NBAA2009 News Bureau Articles

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Operators Share SMS Experiences

October 22, 2009, Orlando, FL – Earlier this week, Federal Aviation Administration (FAA) Administrator Randy Babbitt told NBAA2009 Attendees that widespread adoption of safety management systems (SMS) would be a key to taking aviation safety to the next level. With non-commercial operators facing a November 2010 deadline from the International Civil Aviation Organization for implementing an SMS, some flight departments that fly overseas might be anticipating having to expend significant time and resources to comply.

However, four business aircraft operators – ranging from a Part 91 operator of a single turboprop to a Part 135 company that flies a mixed fleet of jets – told Attendees at NBAA2009 that development and implementation of an SMS does not have to be an onerous task. In fact, it can yield substantial tangible benefits, not only in terms of heightened safety and lower insurance premiums, but the process itself can foster teamwork among flight department management and staff as they work together to make safety everyone’s job.

Scott Moore, who heads a two-person flight department that flies a King Air and recently was certified to the International Standard for Business Aircraft Operations (IS-BAO), told Attendees that it took him and his copilot just two days to create a relatively simple SMS.

“It’s not just for big operators; it’s scalable,” Moore said. Setting up a risk management and mitigation system not only makes an operation safer today by formalizing safety policies and procedures, it ensures that a system is in place to handle possible future expansion, he added.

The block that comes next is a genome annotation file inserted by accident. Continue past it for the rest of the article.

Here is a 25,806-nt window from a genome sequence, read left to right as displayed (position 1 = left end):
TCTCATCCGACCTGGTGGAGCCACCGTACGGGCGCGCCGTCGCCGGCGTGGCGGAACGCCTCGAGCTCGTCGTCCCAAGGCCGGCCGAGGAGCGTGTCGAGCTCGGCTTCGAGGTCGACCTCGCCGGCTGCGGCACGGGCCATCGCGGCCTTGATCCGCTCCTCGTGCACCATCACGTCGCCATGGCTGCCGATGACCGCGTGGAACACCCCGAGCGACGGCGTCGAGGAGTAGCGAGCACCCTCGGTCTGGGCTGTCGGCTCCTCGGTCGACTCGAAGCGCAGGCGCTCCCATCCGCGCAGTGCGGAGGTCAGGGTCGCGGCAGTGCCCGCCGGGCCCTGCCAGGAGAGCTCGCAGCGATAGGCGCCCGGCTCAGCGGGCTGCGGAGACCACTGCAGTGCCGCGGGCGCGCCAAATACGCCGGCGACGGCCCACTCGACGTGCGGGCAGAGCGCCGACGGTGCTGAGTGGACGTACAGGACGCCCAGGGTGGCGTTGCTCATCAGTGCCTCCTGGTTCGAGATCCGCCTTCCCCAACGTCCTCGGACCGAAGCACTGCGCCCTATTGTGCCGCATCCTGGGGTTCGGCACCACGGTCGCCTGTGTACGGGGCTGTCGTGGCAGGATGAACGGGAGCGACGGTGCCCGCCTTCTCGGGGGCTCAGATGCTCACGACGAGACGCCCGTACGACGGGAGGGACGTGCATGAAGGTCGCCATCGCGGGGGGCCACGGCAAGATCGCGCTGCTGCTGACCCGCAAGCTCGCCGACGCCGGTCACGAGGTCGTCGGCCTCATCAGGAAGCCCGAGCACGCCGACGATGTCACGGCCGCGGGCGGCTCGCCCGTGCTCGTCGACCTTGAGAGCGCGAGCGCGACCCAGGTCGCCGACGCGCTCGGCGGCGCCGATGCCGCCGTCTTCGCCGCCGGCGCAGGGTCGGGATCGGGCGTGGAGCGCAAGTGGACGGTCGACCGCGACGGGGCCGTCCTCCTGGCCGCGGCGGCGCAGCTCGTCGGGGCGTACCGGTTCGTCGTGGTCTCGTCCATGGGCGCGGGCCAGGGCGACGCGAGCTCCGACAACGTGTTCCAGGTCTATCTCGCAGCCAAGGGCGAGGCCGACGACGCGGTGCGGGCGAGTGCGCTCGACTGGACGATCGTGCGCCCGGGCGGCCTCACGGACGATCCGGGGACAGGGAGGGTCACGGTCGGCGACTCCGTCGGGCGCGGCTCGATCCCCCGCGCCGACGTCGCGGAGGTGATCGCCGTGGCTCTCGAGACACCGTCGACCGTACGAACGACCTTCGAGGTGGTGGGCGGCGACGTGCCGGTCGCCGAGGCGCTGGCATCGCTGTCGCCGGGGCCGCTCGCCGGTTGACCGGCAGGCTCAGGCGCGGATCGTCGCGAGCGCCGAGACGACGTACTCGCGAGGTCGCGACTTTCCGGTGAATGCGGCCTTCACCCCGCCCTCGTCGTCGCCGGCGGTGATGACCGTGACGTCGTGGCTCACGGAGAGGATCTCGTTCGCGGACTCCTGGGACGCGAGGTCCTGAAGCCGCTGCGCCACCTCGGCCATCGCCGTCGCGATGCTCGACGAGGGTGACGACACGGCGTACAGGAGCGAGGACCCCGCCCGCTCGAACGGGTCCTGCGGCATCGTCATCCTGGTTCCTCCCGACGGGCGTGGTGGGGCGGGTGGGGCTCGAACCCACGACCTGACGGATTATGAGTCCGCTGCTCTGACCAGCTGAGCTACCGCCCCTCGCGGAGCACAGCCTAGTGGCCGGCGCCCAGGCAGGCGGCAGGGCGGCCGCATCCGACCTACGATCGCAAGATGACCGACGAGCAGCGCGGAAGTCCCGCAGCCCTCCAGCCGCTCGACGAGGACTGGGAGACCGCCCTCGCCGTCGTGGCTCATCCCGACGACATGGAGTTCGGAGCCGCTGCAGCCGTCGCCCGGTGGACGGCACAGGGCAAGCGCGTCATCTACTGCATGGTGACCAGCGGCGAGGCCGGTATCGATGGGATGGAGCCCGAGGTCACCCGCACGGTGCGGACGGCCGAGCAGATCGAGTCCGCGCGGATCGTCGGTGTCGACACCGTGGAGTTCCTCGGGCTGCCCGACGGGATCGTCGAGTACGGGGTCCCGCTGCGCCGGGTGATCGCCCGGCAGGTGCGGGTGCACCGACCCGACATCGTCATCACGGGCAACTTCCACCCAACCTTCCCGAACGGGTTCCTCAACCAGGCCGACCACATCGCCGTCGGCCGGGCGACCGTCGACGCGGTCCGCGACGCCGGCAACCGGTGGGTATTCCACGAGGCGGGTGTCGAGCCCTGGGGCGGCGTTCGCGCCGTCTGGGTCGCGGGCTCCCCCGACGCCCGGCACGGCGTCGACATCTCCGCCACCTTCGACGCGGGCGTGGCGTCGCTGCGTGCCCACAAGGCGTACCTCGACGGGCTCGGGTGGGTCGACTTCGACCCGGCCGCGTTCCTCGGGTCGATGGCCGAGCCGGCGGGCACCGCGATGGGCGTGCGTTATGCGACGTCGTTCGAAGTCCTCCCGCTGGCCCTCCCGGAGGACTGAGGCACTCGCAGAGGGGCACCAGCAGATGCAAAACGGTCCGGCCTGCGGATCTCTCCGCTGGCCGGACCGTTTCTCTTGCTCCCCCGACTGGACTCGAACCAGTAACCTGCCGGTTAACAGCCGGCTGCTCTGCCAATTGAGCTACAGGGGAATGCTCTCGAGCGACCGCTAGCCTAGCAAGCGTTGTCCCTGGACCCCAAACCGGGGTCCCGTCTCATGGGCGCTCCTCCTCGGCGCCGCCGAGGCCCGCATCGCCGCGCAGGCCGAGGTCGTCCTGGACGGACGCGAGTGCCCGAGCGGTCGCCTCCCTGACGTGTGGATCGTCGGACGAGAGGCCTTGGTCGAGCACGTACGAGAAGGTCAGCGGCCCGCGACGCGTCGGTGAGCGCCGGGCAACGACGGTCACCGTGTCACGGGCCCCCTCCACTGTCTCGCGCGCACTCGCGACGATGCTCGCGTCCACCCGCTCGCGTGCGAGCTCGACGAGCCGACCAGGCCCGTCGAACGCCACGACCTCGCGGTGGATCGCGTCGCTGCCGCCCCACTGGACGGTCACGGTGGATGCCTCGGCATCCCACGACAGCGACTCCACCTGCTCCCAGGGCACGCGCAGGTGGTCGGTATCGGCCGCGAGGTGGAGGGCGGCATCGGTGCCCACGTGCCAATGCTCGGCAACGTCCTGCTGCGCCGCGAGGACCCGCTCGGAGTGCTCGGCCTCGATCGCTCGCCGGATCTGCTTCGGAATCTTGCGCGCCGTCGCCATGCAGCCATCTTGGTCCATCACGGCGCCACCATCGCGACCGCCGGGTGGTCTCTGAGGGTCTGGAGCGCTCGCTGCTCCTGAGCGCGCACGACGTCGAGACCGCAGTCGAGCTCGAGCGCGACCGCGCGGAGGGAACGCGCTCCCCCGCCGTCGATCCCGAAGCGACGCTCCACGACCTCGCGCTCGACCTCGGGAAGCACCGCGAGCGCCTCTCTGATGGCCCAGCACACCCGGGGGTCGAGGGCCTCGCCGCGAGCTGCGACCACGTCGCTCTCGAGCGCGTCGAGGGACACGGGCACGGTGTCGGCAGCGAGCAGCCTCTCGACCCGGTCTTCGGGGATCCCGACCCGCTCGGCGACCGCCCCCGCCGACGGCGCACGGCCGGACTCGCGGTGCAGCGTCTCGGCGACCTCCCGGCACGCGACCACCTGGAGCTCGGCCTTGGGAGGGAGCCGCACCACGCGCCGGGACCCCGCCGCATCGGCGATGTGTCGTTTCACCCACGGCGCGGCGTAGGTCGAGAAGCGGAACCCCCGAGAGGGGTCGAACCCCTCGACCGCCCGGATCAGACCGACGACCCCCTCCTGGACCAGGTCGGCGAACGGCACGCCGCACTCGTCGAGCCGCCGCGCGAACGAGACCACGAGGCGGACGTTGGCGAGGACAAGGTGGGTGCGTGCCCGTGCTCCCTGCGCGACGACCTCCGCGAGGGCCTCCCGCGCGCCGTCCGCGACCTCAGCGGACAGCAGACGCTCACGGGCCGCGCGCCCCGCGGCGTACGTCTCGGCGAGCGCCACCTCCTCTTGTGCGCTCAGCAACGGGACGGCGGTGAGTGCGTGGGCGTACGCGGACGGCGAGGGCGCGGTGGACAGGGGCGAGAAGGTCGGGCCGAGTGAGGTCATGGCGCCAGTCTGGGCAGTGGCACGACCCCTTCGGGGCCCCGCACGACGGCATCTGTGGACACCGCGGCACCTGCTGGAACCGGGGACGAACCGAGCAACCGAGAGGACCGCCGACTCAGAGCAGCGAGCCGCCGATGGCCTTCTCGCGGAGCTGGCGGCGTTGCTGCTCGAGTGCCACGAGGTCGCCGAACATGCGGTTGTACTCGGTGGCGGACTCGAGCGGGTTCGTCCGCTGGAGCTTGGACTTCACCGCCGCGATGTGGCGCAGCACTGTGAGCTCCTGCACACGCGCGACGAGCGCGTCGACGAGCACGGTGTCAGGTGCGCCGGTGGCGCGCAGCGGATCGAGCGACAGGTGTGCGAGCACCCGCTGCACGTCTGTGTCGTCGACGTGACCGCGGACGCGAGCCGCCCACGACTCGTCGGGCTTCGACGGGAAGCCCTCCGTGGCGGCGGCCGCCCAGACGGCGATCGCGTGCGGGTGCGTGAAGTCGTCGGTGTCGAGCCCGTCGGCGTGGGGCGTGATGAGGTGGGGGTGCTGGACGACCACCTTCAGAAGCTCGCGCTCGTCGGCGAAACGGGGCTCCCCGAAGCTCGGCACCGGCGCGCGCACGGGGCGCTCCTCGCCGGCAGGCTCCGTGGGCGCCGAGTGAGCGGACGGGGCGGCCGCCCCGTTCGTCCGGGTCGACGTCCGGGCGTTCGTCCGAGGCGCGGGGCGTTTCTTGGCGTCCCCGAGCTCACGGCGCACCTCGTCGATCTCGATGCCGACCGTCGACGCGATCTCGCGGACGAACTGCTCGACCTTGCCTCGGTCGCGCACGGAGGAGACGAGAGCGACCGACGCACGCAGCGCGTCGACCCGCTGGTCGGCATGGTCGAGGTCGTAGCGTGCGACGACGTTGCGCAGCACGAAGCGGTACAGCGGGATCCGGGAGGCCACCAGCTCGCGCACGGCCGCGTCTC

Other operators who participated in the SMS session at NBAA2009 agreed that developing risk management and mitigation systems is worth the effort, and they offered the following insights on how to implement an SMS:

  • Don’t expect to buy an off-the-shelf SMS. While templates and support are available through numerous sources, most notably the International Business Aviation Council (IBAC), it is important to create an SMS in house to ensure that it is customized and flexible enough for your operation.
  • The process of creating an SMS should involve everyone in the flight department. Many hands make lighter work and wide participation in the creation of an SMS instills a sense of ownership among all flight department personnel.
  • Top down buy-in is vital. Having a CEO sign off on an SMS ensures that everyone will be on the same page when it comes to safety. It also will give flight departments the justification they need to decline certain missions if they are deemed too risky, without fear of repercussions.  
  • You could be safer. Many flight departments think they run a safe operation. However, several of the operators that participated in the NBAA2009 SMS session disclosed that after audits revealed some weaknesses in their operation, they were able to address those issues by developing specific procedures that are not included in their SMS.
  • Monetary benefits will flow from implementing an SMS. One operator reported that he saved 20 percent on his insurance bill as a result of adopting an SMS.

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Planned NBAA SMS Workshops in 2010

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